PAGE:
Nowadays, people don’t usually stay in their homes until their mortgage is fully paid off. Furthermore, if you need to sell your home quickly, you may wonder if you can sell your home even when it’s not paid off yet. We will answer this question in today’s blog post, so stick around.
Process of a Typical Sale
Typically, a traditional-style selling process includes listing your home for more than what you currently owe on your mortgage. If you’ve been paying down your mortgage over time, you should have enough equity in your home (unless you refinanced), that you can cash in on after closing on your home. Once a home goes into closing, between the down payment and the mortgage loan, the buyer brings funds to a settlement that equals your home’s sale price.
These funds usually pay off:
- The remaining amount of your mortgage
- Home equity loans or HELOCs (home equity line of credit) you may have
- Any closing costs, including taxes, agent commissions, etc.
If any money is left over after paying off those debts, you will get the remainder as a profit. You can use those funds to finance a down payment on a new home or for whatever else you want.
In a short sale, the home is sold for less than the total amount of debt against the property. As the owner, you need to speak to your mortgage lender and ask them to accept a loss since they will be getting less than they’re owed since the proceeds from the sale is less.
The process in a short sale is different. Rather than you having the final say on whether or not to accept an offer, you would need approval from your lender before proceeding with the sale. This can significantly delay the process.
Synonymously Buying and Selling a Home
If you sell a house first before buying a new one, you’ll receive the payout from your old home, which allows you to make the down payment on your new home. If you buy a house first, note that you’ll need to work harder when arranging the details of both transactions. So, realize you won’t have funds easily available from the sale of your home to cover your down payment and closing costs for your new home. In this case, you will have to rely on these following options:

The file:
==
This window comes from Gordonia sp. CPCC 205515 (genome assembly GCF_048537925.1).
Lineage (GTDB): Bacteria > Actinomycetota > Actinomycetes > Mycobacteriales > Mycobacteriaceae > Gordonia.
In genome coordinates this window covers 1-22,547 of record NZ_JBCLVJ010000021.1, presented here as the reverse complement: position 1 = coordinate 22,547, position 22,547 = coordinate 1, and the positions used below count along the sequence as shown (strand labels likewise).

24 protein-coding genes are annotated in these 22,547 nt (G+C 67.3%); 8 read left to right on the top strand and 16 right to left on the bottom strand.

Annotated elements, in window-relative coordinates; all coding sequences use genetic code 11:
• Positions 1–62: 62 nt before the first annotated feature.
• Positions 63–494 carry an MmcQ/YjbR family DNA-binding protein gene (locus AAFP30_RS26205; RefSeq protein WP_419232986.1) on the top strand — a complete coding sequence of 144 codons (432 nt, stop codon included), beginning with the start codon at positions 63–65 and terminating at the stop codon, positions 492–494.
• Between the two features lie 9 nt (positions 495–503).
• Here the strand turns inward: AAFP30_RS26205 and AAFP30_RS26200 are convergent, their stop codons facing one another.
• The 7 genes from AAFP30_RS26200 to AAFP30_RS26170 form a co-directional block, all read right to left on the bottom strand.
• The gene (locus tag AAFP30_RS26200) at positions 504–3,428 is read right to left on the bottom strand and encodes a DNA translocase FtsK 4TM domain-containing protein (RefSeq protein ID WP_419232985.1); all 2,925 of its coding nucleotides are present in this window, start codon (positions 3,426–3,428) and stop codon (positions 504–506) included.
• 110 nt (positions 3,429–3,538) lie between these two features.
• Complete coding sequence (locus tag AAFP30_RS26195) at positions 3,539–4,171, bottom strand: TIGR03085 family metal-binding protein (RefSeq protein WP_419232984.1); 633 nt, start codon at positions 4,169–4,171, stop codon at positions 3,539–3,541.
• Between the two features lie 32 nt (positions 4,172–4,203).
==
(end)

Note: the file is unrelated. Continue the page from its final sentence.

- A bridge loan – This is a short-term loan that can be used to pay off a remaining mortgage and for a down payment. When you sell your old home, you can then use the funds from your sale to pay off the bridge loan.
- Carry two mortgages – While this isn’t the best idea, if you can afford it, it’s an option to consider. It allows you to find a buyer for your old home while being able to make offers on a new home or close on one without the obligation of a home sale uncertainty.
- Use a home sale contingency – When writing up an offer on a new home, your options may include a home sale contingency (stated in your contract that you need to find a buyer for your old home before you can close on a new one). If you can’t find a buyer, this clause gives you an out. But, be aware that while using this option, it can reduce the likelihood of buyers with offers.
Need to Sell With a Mortgage? Contact Us
Now that you know you can sell your home with a mortgage, how about selling to us? We buy houses in the Southern NH area and promise no fees or commissions, no pressure to sell, and cash-in-hand within days. Sound good? Call us today and let’s see if we can make a deal!